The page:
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Yellen: Avoid ‘semantic battle’ over definition of recession

Republicans seize on drop in GDP to slam Biden, Democrats

Treasury Secretary Janet Yellen delivers remarks during a press conference at the Treasury Department on Thursday.
Treasury Secretary Janet Yellen delivers remarks during a press conference at the Treasury Department on Thursday. (Win McNamee/Getty Images)

As politicians debated the definition of a “recession,” Treasury Secretary Janet L. Yellen said Thursday that arguing about semantics was not particularly useful.

“I think we should avoid a semantic battle. I’ve tried to do that in my remarks today,” Yellen said at a news conference that followed the report that growth in the gross domestic product was negative for the second consecutive quarter.

That’s traditionally been a sign of a recession, and many Republicans quickly took to using the word along with President Joe Biden’s name and his party’s in referring to the current state of the economy.

“I don’t know a president who drove an economy faster into the ground — and into a recession — than Joe Biden. This report shows zero percent growth for consumer spending and for home and business investment — the main drivers of economic growth — the weakest since the pandemic recession,” House Ways and Means ranking member Kevin Brady of Texas said in a statement.

And, in response to the numbers from the Bureau of Economic Analysis, Senate Minority Leader Mitch McConnell said, “Of course, working families didn’t need any experts or statistics to tell them today’s Democratic Party is a walking, talking economic disaster. Democrats’ failures are causing working families deep personal pain on a daily basis.”

Yellen, asked about polling suggesting people believe there is a recession, pointed to another root cause for the dissatisfaction with the economy.

“I think their biggest concern is with inflation and high prices that they feel they can’t afford to put gas in their gas tank, and people are worried about their retirement savings and whether or not they’ll have enough to retire,” Yellen said. “Now, sometimes people use the word recession to refer to that, that’s really about inflation.”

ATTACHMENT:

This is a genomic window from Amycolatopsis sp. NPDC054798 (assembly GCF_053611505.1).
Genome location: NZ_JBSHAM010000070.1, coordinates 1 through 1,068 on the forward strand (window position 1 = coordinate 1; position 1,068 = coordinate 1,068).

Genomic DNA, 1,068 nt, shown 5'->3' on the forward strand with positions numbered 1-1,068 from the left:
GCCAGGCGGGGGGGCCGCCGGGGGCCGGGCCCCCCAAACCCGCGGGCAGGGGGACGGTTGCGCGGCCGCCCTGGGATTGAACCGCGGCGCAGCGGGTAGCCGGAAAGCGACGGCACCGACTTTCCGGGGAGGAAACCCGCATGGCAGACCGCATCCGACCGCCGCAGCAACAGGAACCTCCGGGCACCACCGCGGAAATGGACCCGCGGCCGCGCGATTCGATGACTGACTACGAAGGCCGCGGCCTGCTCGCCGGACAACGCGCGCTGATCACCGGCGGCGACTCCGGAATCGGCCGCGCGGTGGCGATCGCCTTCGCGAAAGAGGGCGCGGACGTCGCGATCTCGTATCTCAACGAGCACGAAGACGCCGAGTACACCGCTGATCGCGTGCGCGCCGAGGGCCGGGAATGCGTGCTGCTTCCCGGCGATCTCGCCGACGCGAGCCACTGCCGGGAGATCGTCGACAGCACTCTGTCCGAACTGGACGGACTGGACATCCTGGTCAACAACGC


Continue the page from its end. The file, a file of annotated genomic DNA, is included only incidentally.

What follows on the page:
Yellen and others in the Biden administration have noted the ongoing tightness in the labor market as being inflationary.

The latest GDP numbers came out one day after Senate Majority Leader Charles E. Schumer and Sen. Joe Manchin III of West Virginia announced they had reached agreement on a budget reconciliation measure combining elements of health care, energy and tax policy that Democrats including Biden are hailing as a way to counter inflation.

Biden on Thursday outlined the Schumer-Manchin deal, including provisions designed to lower health care costs.

“It will be the most important investment — not hyperbole, the most important investment we’ve ever made in our energy security and developing cost savings and job creating clean energy solutions for the future,” Biden said. “It’s a big deal.”

At a roundtable later in the day with participation from key members of his administration and several CEOs, the president said, “households and businesses, the engines of our economy, continue to move forward.”

Marriott International CEO Tony Capuano, one of the executives joining the president’s roundtable, talked about the ongoing increase in demand in the travel sector.

“There continues to be deep pent-up demand as a result of the pandemic,” Capuano said. “I think there’s a bit of a psychographic shift away from consumption of hard goods towards investment in experiences, which is helping our business.”

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